What explanation does Steve give Kathy O'Brien in Monster for being handcuffed to the bench in the court waiting room?

Steve tells Kathy O'Brien that he is handcuffed to the bench in the courthouse waiting room because the guards like to remind him that they have power over him. This is one of many examples seen in the novel of Steve being misjudged and mistreated because of his race.

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Walter Dean Myers' Monster tells the story of a young man named Steve Harmon. Steve is an African American teenager who is on trial for murder. He is an aspiring filmmaker and tells his story through a series of diary entries and a screenplay, which details how his life...

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Walter Dean Myers' Monster tells the story of a young man named Steve Harmon. Steve is an African American teenager who is on trial for murder. He is an aspiring filmmaker and tells his story through a series of diary entries and a screenplay, which details how his life story would be told if it was a movie. Writing his screenplay and diary entries helps Steve cope with the anxiety and fear he experiences while in a juvenile detention facility awaiting trial.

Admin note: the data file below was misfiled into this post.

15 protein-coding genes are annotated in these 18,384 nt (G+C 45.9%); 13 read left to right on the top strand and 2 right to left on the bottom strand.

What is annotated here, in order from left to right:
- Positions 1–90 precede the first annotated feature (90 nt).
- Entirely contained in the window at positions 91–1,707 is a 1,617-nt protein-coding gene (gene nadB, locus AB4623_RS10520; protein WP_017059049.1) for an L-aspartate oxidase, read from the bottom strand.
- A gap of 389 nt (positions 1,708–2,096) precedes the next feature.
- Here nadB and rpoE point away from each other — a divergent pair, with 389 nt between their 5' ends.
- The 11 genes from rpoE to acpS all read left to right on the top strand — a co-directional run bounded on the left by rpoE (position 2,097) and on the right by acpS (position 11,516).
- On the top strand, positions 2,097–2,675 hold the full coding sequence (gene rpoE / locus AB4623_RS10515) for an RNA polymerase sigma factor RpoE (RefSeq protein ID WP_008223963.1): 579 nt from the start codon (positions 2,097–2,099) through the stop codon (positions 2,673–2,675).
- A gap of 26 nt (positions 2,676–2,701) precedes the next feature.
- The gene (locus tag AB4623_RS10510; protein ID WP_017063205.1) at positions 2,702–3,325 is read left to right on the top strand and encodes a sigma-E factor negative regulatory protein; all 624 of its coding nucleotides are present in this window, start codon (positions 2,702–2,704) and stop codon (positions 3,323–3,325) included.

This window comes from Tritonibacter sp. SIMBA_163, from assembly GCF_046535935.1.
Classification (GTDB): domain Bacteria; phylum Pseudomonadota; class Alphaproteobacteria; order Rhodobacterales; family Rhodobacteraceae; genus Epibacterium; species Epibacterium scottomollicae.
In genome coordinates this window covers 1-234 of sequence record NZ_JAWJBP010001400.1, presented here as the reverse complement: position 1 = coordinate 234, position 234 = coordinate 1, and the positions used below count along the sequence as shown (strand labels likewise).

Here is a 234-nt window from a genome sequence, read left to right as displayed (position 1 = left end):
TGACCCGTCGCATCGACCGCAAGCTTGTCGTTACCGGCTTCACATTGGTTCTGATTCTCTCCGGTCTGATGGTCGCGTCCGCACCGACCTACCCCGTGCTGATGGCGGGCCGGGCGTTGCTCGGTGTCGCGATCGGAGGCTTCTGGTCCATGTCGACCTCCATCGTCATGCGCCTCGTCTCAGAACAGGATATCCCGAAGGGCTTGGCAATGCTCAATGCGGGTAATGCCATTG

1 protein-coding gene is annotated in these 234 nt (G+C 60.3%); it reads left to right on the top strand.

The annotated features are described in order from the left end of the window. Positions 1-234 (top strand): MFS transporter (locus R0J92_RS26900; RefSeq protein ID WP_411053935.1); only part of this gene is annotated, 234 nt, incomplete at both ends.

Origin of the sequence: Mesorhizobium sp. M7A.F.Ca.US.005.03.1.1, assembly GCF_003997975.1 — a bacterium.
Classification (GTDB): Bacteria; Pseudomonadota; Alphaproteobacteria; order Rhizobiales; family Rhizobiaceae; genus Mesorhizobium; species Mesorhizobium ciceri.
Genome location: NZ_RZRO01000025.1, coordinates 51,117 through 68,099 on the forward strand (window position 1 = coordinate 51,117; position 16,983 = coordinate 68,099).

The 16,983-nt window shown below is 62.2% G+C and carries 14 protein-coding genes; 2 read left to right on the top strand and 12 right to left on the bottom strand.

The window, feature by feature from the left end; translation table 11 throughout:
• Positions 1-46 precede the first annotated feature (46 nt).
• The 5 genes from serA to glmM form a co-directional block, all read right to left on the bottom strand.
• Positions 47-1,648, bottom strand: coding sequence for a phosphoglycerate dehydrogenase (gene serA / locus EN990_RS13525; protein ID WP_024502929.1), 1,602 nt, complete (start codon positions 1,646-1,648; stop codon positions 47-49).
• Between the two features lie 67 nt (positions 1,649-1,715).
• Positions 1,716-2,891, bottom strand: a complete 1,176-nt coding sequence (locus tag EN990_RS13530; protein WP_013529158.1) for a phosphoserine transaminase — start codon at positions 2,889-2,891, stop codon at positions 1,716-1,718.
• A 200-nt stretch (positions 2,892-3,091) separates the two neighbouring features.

Steve plans to name his hypothetical film Monster because that is how Sandra Petrocelli, the prosecuting attorney, refers to him.

In the waiting room of the courthouse, Steve is handcuffed to a bench. His defense attorney, Kathy O'Brien, sits next to him and comments that it is unnecessary for him to be handcuffed. Steve tells her that the guards "just like to show they're in charge."

Even though Steve is quiet and mild-mannered, the guards consider him a threat and feel the need to over-assert their authority by handcuffing him to the bench. This is one of the novel's many examples of Steve being prejudged and mistreated. Another example immediately follows when Kathy tells Steve that because he is a young Black man, the jurors were convinced of his guilt from the moment they saw him.

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